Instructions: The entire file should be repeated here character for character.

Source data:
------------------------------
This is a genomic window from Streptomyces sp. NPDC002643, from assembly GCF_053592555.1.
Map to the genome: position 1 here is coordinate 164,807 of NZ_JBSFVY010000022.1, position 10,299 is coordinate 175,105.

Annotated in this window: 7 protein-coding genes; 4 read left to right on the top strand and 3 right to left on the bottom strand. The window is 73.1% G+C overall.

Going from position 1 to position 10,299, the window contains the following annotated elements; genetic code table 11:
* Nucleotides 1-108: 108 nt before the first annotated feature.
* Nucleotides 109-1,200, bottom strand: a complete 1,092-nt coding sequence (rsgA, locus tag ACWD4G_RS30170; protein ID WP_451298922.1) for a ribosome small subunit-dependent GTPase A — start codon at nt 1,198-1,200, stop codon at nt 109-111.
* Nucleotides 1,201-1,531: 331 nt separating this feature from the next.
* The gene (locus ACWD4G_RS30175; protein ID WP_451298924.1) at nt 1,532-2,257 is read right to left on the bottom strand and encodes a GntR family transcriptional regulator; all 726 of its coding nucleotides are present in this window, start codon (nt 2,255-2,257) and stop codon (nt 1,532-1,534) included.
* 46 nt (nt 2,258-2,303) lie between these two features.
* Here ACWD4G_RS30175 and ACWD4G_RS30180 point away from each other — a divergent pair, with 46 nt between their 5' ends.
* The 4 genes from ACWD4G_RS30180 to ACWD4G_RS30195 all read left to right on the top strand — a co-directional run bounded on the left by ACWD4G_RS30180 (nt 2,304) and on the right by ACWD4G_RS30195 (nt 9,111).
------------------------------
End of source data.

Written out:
This is a genomic window from Streptomyces sp. NPDC002643, from assembly GCF_053592555.1.
Map to the genome: position 1 here is coordinate 164,807 of NZ_JBSFVY010000022.1, position 10,299 is coordinate 175,105.

Annotated in this window: 7 protein-coding genes; 4 read left to right on the top strand and 3 right to left on the bottom strand. The window is 73.1% G+C overall.

Going from position 1 to position 10,299, the window contains the following annotated elements; genetic code table 11:
* Nucleotides 1-108: 108 nt before the first annotated feature.
* Nucleotides 109-1,200, bottom strand: a complete 1,092-nt coding sequence (rsgA, locus tag ACWD4G_RS30170; protein ID WP_451298922.1) for a ribosome small subunit-dependent GTPase A — start codon at nt 1,198-1,200, stop codon at nt 109-111.
* Nucleotides 1,201-1,531: 331 nt separating this feature from the next.
* The gene (locus ACWD4G_RS30175; protein ID WP_451298924.1) at nt 1,532-2,257 is read right to left on the bottom strand and encodes a GntR family transcriptional regulator; all 726 of its coding nucleotides are present in this window, start codon (nt 2,255-2,257) and stop codon (nt 1,532-1,534) included.
* 46 nt (nt 2,258-2,303) lie between these two features.
* Here ACWD4G_RS30175 and ACWD4G_RS30180 point away from each other — a divergent pair, with 46 nt between their 5' ends.
* The 4 genes from ACWD4G_RS30180 to ACWD4G_RS30195 all read left to right on the top strand — a co-directional run bounded on the left by ACWD4G_RS30180 (nt 2,304) and on the right by ACWD4G_RS30195 (nt 9,111).